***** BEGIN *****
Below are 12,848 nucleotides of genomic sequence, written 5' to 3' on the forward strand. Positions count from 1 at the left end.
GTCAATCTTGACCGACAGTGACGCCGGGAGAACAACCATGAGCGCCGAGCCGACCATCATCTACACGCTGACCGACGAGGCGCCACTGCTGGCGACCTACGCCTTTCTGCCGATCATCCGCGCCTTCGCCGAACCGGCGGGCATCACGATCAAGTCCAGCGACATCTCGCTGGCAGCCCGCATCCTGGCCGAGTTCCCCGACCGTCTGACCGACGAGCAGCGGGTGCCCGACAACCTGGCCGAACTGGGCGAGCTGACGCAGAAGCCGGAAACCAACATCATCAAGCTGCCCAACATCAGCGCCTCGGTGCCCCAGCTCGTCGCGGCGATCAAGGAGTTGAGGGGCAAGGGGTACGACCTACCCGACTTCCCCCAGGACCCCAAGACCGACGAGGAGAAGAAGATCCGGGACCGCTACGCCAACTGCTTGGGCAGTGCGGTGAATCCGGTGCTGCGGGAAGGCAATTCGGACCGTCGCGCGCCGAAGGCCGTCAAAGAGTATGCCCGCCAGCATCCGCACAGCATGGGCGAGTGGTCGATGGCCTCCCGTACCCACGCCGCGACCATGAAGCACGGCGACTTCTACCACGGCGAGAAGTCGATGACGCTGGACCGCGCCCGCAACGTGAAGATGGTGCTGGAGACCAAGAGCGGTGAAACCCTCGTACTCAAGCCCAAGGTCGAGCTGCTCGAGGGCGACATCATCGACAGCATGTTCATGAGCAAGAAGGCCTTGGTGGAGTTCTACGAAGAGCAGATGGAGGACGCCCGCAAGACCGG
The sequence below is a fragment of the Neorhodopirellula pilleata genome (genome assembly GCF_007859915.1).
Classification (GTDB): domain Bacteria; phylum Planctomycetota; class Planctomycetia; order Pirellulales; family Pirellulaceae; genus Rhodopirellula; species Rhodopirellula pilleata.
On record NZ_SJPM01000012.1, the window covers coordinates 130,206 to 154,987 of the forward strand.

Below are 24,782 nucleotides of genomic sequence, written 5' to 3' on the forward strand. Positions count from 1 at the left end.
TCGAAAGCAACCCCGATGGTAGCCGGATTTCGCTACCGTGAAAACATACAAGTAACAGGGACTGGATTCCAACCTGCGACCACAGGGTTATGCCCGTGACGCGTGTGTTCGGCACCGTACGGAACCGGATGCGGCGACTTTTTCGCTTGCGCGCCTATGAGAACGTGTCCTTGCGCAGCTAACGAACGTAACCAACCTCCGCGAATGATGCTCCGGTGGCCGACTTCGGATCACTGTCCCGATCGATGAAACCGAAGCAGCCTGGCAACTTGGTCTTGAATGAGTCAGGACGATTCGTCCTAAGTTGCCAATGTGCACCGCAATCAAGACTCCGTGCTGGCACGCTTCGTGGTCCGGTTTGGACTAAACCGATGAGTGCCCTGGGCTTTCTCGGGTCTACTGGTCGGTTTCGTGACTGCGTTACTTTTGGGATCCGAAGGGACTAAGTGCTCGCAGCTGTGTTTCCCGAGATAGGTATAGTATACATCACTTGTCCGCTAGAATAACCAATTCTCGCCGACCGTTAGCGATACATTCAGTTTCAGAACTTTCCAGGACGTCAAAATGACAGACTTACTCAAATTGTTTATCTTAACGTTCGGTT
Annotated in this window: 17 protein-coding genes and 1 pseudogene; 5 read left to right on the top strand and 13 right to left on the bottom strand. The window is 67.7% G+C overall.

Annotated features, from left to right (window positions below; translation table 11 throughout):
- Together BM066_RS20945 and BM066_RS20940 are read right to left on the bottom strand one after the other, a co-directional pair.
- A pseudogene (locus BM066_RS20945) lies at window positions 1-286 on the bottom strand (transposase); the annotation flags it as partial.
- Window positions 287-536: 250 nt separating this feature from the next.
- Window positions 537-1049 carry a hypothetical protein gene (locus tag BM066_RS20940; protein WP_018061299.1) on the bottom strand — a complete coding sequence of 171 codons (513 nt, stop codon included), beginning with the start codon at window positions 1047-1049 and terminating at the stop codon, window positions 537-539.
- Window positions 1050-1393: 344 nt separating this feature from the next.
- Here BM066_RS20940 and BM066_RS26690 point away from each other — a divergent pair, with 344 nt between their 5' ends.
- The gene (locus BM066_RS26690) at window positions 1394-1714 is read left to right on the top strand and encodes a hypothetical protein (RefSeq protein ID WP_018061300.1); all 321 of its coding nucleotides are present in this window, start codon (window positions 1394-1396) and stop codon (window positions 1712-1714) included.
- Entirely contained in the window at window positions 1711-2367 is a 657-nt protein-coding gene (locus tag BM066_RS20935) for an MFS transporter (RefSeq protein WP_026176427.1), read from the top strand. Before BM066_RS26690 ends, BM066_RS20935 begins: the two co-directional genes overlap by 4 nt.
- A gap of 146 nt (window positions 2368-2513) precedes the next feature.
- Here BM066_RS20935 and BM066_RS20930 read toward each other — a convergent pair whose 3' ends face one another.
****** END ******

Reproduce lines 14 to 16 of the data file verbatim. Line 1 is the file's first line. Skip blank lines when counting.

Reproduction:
- Window positions 1050-1393: 344 nt separating this feature from the next.
- Here BM066_RS20940 and BM066_RS26690 point away from each other — a divergent pair, with 344 nt between their 5' ends.
- The gene (locus BM066_RS26690) at window positions 1394-1714 is read left to right on the top strand and encodes a hypothetical protein (RefSeq protein ID WP_018061300.1); all 321 of its coding nucleotides are present in this window, start codon (window positions 1394-1396) and stop codon (window positions 1712-1714) included.